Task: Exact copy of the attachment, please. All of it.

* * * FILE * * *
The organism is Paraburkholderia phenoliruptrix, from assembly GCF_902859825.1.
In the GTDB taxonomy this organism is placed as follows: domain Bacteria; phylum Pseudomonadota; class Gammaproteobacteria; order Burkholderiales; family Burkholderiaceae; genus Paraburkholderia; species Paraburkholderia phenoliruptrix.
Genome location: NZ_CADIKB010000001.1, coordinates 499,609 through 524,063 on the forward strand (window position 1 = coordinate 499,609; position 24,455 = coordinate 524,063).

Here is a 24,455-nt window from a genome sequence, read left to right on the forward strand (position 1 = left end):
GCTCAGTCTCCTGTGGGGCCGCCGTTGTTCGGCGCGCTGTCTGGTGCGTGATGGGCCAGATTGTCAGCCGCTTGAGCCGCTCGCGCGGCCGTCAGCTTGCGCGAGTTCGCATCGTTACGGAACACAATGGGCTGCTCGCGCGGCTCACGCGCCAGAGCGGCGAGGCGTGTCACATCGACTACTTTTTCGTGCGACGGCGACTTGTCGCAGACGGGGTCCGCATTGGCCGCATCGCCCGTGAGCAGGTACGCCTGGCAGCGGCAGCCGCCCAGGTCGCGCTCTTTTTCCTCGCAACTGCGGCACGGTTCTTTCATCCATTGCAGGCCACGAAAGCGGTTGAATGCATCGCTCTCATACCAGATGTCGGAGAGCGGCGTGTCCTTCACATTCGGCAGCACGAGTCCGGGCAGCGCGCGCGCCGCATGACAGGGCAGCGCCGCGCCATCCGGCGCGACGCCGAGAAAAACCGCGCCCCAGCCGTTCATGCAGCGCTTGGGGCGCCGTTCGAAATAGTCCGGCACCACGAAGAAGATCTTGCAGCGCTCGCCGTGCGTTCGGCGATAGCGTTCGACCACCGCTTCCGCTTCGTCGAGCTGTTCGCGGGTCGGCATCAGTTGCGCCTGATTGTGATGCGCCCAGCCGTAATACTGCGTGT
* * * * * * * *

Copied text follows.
The organism is Paraburkholderia phenoliruptrix, from assembly GCF_902859825.1.
In the GTDB taxonomy this organism is placed as follows: domain Bacteria; phylum Pseudomonadota; class Gammaproteobacteria; order Burkholderiales; family Burkholderiaceae; genus Paraburkholderia; species Paraburkholderia phenoliruptrix.
Genome location: NZ_CADIKB010000001.1, coordinates 499,609 through 524,063 on the forward strand (window position 1 = coordinate 499,609; position 24,455 = coordinate 524,063).

Here is a 24,455-nt window from a genome sequence, read left to right on the forward strand (position 1 = left end):
GCTCAGTCTCCTGTGGGGCCGCCGTTGTTCGGCGCGCTGTCTGGTGCGTGATGGGCCAGATTGTCAGCCGCTTGAGCCGCTCGCGCGGCCGTCAGCTTGCGCGAGTTCGCATCGTTACGGAACACAATGGGCTGCTCGCGCGGCTCACGCGCCAGAGCGGCGAGGCGTGTCACATCGACTACTTTTTCGTGCGACGGCGACTTGTCGCAGACGGGGTCCGCATTGGCCGCATCGCCCGTGAGCAGGTACGCCTGGCAGCGGCAGCCGCCCAGGTCGCGCTCTTTTTCCTCGCAACTGCGGCACGGTTCTTTCATCCATTGCAGGCCACGAAAGCGGTTGAATGCATCGCTCTCATACCAGATGTCGGAGAGCGGCGTGTCCTTCACATTCGGCAGCACGAGTCCGGGCAGCGCGCGCGCCGCATGACAGGGCAGCGCCGCGCCATCCGGCGCGACGCCGAGAAAAACCGCGCCCCAGCCGTTCATGCAGCGCTTGGGGCGCCGTTCGAAATAGTCCGGCACCACGAAGAAGATCTTGCAGCGCTCGCCGTGCGTTCGGCGATAGCGTTCGACCACCGCTTCCGCTTCGTCGAGCTGTTCGCGGGTCGGCATCAGTTGCGCCTGATTGTGATGCGCCCAGCCGTAATACTGCGTGT